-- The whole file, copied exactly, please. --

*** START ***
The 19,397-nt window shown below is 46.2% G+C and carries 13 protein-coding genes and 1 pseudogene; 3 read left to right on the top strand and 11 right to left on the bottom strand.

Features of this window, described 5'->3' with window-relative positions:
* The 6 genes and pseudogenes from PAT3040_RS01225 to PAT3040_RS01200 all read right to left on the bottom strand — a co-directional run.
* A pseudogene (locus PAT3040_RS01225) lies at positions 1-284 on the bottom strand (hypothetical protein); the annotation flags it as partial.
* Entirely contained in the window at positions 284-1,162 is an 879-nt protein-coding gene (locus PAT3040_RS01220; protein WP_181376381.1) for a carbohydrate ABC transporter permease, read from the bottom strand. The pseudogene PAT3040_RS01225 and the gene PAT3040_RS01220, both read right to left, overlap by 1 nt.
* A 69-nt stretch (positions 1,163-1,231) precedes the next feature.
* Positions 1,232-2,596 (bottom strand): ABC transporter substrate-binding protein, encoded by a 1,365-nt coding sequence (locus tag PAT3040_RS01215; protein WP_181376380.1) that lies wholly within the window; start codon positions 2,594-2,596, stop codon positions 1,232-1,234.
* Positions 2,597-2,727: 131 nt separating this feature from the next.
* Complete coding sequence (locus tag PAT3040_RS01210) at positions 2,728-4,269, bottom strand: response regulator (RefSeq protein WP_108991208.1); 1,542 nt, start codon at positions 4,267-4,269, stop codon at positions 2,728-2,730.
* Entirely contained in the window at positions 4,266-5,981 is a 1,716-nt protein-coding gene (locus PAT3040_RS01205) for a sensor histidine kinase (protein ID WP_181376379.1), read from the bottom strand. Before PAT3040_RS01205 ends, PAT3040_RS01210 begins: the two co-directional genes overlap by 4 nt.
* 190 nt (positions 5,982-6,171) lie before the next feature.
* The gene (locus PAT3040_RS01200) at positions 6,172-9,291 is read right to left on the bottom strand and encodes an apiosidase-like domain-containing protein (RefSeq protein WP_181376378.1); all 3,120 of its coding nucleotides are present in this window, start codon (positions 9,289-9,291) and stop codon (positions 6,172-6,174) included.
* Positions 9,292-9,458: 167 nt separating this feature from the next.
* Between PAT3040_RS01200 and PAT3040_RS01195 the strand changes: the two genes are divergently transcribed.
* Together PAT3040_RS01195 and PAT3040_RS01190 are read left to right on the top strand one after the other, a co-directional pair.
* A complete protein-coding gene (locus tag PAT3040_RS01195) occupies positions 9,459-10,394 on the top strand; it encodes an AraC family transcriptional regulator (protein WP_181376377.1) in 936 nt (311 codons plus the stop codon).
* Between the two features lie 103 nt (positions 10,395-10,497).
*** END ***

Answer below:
The 19,397-nt window shown below is 46.2% G+C and carries 13 protein-coding genes and 1 pseudogene; 3 read left to right on the top strand and 11 right to left on the bottom strand.

Features of this window, described 5'->3' with window-relative positions:
* The 6 genes and pseudogenes from PAT3040_RS01225 to PAT3040_RS01200 all read right to left on the bottom strand — a co-directional run.
* A pseudogene (locus PAT3040_RS01225) lies at positions 1-284 on the bottom strand (hypothetical protein); the annotation flags it as partial.
* Entirely contained in the window at positions 284-1,162 is an 879-nt protein-coding gene (locus PAT3040_RS01220; protein WP_181376381.1) for a carbohydrate ABC transporter permease, read from the bottom strand. The pseudogene PAT3040_RS01225 and the gene PAT3040_RS01220, both read right to left, overlap by 1 nt.
* A 69-nt stretch (positions 1,163-1,231) precedes the next feature.
* Positions 1,232-2,596 (bottom strand): ABC transporter substrate-binding protein, encoded by a 1,365-nt coding sequence (locus tag PAT3040_RS01215; protein WP_181376380.1) that lies wholly within the window; start codon positions 2,594-2,596, stop codon positions 1,232-1,234.
* Positions 2,597-2,727: 131 nt separating this feature from the next.
* Complete coding sequence (locus tag PAT3040_RS01210) at positions 2,728-4,269, bottom strand: response regulator (RefSeq protein WP_108991208.1); 1,542 nt, start codon at positions 4,267-4,269, stop codon at positions 2,728-2,730.
* Entirely contained in the window at positions 4,266-5,981 is a 1,716-nt protein-coding gene (locus PAT3040_RS01205) for a sensor histidine kinase (protein ID WP_181376379.1), read from the bottom strand. Before PAT3040_RS01205 ends, PAT3040_RS01210 begins: the two co-directional genes overlap by 4 nt.
* 190 nt (positions 5,982-6,171) lie before the next feature.
* The gene (locus PAT3040_RS01200) at positions 6,172-9,291 is read right to left on the bottom strand and encodes an apiosidase-like domain-containing protein (RefSeq protein WP_181376378.1); all 3,120 of its coding nucleotides are present in this window, start codon (positions 9,289-9,291) and stop codon (positions 6,172-6,174) included.
* Positions 9,292-9,458: 167 nt separating this feature from the next.
* Between PAT3040_RS01200 and PAT3040_RS01195 the strand changes: the two genes are divergently transcribed.
* Together PAT3040_RS01195 and PAT3040_RS01190 are read left to right on the top strand one after the other, a co-directional pair.
* A complete protein-coding gene (locus tag PAT3040_RS01195) occupies positions 9,459-10,394 on the top strand; it encodes an AraC family transcriptional regulator (protein WP_181376377.1) in 936 nt (311 codons plus the stop codon).
* Between the two features lie 103 nt (positions 10,395-10,497).